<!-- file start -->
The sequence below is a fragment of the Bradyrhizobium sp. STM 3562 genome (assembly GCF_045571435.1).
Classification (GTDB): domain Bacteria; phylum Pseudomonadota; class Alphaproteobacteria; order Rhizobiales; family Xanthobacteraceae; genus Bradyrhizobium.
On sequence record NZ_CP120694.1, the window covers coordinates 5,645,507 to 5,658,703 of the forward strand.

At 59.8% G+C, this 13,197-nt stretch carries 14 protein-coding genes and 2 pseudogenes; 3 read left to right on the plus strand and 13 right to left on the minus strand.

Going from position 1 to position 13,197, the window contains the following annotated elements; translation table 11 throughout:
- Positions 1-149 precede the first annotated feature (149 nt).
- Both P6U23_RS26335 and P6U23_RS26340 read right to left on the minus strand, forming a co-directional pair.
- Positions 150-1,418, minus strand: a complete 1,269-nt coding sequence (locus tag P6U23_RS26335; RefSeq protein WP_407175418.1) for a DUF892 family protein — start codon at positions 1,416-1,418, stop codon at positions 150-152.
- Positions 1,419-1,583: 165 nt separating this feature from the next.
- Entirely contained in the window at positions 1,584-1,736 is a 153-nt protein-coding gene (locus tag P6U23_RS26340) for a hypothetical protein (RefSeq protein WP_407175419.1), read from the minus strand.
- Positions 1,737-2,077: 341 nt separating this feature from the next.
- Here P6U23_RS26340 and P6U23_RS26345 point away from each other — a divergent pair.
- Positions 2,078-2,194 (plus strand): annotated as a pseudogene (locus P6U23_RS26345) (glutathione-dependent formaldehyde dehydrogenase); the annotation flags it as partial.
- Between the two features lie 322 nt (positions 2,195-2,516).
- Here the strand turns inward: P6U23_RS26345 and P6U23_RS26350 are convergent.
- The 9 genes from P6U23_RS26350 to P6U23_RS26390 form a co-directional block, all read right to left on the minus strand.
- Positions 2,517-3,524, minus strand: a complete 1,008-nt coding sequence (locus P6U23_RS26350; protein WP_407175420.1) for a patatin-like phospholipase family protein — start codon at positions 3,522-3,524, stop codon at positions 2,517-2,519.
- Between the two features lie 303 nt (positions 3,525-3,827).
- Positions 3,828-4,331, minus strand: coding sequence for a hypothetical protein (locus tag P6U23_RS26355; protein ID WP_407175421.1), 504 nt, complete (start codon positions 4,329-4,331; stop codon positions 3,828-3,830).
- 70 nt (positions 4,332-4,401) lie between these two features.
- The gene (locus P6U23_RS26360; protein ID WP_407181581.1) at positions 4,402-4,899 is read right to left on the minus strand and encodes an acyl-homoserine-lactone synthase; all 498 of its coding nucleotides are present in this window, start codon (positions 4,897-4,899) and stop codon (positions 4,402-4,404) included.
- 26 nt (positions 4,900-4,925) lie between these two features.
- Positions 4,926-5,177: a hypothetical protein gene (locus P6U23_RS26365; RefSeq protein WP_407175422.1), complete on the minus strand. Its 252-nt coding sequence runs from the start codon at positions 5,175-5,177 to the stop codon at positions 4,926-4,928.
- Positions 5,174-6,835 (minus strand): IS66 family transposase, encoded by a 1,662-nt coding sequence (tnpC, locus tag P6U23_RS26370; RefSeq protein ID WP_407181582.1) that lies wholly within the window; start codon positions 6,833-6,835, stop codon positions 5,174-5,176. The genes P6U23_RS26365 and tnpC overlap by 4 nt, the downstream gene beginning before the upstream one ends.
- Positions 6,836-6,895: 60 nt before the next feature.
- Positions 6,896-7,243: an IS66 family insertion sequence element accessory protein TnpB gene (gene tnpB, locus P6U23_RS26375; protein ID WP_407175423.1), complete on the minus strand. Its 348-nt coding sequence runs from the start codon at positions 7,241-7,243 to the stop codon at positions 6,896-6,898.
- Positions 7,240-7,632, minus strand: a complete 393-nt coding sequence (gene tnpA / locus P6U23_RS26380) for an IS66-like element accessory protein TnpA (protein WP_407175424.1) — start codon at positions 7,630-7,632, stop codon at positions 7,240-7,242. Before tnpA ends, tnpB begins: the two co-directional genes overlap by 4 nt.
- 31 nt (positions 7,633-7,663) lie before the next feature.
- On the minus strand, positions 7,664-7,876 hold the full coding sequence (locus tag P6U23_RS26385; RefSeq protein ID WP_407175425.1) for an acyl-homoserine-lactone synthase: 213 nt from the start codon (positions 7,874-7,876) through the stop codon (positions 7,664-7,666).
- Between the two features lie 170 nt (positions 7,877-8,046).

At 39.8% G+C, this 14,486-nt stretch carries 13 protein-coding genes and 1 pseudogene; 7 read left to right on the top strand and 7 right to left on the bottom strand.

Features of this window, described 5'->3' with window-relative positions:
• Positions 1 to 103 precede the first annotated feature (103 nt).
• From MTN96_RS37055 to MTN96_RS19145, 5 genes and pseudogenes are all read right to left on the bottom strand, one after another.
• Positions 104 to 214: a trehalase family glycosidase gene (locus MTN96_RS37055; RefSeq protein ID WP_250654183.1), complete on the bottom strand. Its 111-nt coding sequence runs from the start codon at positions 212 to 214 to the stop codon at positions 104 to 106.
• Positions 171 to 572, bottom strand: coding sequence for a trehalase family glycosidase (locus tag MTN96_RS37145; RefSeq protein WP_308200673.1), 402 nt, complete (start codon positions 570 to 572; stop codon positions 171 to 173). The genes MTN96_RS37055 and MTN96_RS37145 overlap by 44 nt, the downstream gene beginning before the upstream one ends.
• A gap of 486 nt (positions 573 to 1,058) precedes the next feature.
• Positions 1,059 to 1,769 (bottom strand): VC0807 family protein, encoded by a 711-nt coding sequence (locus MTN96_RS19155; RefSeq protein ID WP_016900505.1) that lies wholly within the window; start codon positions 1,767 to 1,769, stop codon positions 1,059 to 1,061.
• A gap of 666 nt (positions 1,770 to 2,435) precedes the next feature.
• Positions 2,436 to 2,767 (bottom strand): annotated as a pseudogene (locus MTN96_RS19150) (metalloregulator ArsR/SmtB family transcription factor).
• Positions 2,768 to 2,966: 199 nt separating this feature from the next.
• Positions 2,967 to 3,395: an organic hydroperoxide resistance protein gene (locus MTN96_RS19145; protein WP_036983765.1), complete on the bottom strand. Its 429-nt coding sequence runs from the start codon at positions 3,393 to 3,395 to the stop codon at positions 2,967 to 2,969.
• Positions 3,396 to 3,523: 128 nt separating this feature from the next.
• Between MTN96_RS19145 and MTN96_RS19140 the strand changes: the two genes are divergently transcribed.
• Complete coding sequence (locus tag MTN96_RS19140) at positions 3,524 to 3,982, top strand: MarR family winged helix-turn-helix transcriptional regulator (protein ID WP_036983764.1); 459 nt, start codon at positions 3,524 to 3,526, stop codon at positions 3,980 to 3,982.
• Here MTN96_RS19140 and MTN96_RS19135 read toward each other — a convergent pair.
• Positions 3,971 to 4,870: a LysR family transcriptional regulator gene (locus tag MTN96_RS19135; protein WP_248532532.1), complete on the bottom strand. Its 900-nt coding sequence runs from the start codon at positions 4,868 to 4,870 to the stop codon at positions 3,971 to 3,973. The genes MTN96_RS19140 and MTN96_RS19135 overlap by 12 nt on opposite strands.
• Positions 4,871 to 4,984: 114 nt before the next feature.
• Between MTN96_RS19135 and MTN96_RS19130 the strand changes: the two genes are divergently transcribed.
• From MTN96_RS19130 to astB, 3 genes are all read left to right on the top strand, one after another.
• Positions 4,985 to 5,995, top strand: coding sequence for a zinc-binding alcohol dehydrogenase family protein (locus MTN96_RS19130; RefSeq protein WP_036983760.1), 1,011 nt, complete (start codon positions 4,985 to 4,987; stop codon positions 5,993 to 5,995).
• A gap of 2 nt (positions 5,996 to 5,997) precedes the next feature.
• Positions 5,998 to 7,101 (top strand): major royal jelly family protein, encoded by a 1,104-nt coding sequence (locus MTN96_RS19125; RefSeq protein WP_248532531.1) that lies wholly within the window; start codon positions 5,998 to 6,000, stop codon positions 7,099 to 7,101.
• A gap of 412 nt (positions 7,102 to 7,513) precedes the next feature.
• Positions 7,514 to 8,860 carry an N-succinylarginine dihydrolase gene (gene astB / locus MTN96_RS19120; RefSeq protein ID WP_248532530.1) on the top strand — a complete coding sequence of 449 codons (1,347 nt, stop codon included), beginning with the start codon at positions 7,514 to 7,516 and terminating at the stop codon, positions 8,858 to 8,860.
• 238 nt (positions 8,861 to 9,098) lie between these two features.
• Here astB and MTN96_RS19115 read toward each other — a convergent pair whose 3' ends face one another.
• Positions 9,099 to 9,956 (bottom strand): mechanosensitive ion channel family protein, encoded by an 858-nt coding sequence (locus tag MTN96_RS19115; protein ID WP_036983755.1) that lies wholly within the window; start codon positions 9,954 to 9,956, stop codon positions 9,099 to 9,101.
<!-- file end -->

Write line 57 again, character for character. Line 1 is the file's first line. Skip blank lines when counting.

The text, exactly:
• Here astB and MTN96_RS19115 read toward each other — a convergent pair whose 3' ends face one another.